“Football is gay. Football is lesbian. Football is beautiful. Football is queer. Football is life. Football is exciting. Football is culture. Football is transgender. Football is queer. Football is heart. Football is power. Football is tough. Football is bisexual.

“Football is strong. Football is freedom. Football is American. Football is accepting. Football is everything. Football is for everyone.”

Who said otherwise?

Could this be the same Roger Goodell who appointed Jay-Z — rapper, producer and salesman of unprintably vulgar, N-wording, women-degrading and homophobic lyrics — as the NFL’s de facto “Minister of Culture”?

Of course, once Goodell knew that the media would allow him such contradictions — bogus, customer-denuding declarations that “PSLs are good investments,” the 180 he pulled on his anti-gambling testimony, from “gambling destroys families” to bet on NFL games early and often, to lascivious, highly inappropriate Super Bowl halftime shows — he must know he has a free pass.

In 1970, long before the NBA auctioned its authority to TV, the seven-game Lakers-Knicks Finals ended on May 8. It’s now July and the NBA Finals, unlike summer camp, have not yet begun. The last pre-COVID Finals, in 2019, ended June 13.

Truth sounds just Rose-y

As a radio man, Howie Rose could ignore certain truths with, as Clyde Frazier might say, impunity and immunity throughout the community. As our eyes, Rose doesn’t have to be honest about what he sees from the Mets. Yet, we’re the beneficiaries of his sense of, “To thine own self be true.”

Thus, Tuesday, after Francisco Lindor struck out on a pitch in the dirt, Rose reported that “he at least ran it out, unlike [teammate] Jeff McNeil, who didn’t run when strike three bounced away last inning.”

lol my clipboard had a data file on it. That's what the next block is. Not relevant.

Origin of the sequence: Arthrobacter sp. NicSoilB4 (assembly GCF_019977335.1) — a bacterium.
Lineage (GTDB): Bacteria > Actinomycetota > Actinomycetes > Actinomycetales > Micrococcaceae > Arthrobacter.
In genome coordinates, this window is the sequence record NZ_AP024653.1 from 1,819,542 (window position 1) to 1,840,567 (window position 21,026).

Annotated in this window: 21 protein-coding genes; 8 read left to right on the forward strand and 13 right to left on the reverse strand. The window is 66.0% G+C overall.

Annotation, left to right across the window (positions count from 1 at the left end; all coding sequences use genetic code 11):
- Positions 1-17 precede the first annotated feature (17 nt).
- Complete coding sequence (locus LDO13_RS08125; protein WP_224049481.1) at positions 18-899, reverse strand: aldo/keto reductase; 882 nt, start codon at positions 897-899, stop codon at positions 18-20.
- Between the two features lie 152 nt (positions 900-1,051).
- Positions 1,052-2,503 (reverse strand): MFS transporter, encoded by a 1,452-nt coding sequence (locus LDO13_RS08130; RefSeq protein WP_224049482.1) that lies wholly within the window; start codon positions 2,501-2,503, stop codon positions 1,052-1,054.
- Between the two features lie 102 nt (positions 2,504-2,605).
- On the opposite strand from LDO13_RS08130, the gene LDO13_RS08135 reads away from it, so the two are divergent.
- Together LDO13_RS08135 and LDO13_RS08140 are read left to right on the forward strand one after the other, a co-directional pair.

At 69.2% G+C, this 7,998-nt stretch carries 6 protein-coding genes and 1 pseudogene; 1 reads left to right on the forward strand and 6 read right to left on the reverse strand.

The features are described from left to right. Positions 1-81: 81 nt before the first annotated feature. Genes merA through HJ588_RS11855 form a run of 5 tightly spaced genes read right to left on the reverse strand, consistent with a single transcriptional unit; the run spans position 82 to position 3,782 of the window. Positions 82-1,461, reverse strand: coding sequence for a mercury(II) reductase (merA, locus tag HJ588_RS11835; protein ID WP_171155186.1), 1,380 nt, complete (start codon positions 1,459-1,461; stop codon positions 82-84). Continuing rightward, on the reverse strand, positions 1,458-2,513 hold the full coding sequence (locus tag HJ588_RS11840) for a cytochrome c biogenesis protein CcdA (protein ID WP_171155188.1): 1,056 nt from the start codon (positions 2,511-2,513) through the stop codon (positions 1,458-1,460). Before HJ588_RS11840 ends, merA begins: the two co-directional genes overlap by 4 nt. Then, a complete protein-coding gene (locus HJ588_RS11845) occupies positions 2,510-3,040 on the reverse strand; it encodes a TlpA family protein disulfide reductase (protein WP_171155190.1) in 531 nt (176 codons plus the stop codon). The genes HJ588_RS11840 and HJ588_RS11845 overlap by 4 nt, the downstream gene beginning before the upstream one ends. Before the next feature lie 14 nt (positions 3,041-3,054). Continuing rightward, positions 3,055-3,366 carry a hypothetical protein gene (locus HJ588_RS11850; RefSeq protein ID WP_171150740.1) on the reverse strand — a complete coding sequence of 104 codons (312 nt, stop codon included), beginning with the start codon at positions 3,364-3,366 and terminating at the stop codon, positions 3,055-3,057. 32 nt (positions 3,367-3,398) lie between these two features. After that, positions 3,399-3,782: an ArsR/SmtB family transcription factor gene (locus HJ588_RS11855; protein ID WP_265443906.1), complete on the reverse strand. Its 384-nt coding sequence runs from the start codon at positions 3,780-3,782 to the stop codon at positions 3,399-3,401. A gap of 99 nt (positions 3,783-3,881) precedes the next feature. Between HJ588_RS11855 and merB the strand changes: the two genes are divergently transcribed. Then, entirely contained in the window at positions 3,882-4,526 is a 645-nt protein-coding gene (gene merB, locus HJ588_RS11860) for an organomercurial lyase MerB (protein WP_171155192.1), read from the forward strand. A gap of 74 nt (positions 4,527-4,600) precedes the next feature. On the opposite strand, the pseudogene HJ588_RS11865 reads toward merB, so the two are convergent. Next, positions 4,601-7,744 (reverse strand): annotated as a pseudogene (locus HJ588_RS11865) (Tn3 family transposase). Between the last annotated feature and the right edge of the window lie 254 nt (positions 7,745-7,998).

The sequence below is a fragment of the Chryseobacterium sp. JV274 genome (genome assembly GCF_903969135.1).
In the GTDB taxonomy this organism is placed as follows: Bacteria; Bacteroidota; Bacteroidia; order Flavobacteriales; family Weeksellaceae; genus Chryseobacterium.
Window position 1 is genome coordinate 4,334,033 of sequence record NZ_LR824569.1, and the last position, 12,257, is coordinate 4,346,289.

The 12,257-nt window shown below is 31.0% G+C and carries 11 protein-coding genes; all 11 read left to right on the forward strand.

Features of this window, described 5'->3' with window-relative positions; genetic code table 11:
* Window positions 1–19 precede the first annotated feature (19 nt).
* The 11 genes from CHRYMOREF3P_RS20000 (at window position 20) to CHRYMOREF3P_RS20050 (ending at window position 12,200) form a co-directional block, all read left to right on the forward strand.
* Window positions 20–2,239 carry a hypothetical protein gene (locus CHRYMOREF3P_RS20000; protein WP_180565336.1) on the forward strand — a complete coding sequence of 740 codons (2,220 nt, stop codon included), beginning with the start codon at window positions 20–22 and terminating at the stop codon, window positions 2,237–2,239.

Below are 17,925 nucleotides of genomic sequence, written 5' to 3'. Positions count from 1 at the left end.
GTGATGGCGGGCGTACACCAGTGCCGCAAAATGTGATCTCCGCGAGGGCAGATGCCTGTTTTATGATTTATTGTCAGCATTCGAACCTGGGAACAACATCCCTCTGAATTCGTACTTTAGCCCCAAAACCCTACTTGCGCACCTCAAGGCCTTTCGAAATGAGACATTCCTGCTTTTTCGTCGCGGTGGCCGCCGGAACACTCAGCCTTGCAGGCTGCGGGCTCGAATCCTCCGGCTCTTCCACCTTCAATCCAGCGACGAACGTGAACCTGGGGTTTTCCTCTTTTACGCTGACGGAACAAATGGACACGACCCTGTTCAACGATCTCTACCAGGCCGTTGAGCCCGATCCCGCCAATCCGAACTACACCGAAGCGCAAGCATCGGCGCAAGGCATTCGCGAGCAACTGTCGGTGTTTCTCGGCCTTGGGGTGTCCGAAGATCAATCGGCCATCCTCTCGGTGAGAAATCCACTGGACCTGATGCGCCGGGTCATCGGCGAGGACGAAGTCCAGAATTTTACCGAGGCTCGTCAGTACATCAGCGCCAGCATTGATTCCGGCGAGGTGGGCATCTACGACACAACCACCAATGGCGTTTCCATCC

Rose, last week, was temporarily lost in Manfred Land when in the seventh he read a promo for a contest promising a listener a big prize if the Mets scored seven in the bottom of the seventh.

Then, realizing that this was one of those seven-inning games, he broke the sad news that scoring seven in the bottom of this seventh “is impossible.”

Paul O’Neill apparently thinks he’s expected to sell the Yankees rather than serve YES viewers, most of whom know better, as a candid observer.

Monday, the Yankees were down two runs when Giancarlo Stanton led off the ninth with a rotten at-bat, striking out on a 1-2 count with a lunging swing at a Raisel Iglesias pitch that began outside, then broke further outside. Stanton missed what appeared to be an extreme waste pitch by a foot.

It was an indefensibly undisciplined at-bat, the kind Stanton often demonstrates.

But O’Neill gave full credit to Iglesias for throwing a pitch that “just disappeared.” Stop. That was insulting, like O’Neill always blaming the umps for Yankees’ failings. Would O’Neill not scoff at such commentary?

Can’t Jacob deGrom just be who he is, stand-alone, 2021 special? These incessant comparisons to Tom Seaver, Sandy Koufax and Bob Gibson grow silly. They were different animals — they were nine-inning pitchers when the illogical fear of the third time through the lineup didn’t exist and pitch counts were mostly irrelevant. DeGrom, with four complete games in eight seasons, is exempt from such comparisons.

Readers asked if Michael Kay, had he worked Sunday’s PGA playoff, would have declared “Free golf!”

Good thing the Mets, team batting average .227, came to the realization that Chili Davis was the cause of their hitting deficiencies. In May, when Davis was dumped, the Mets were batting .241.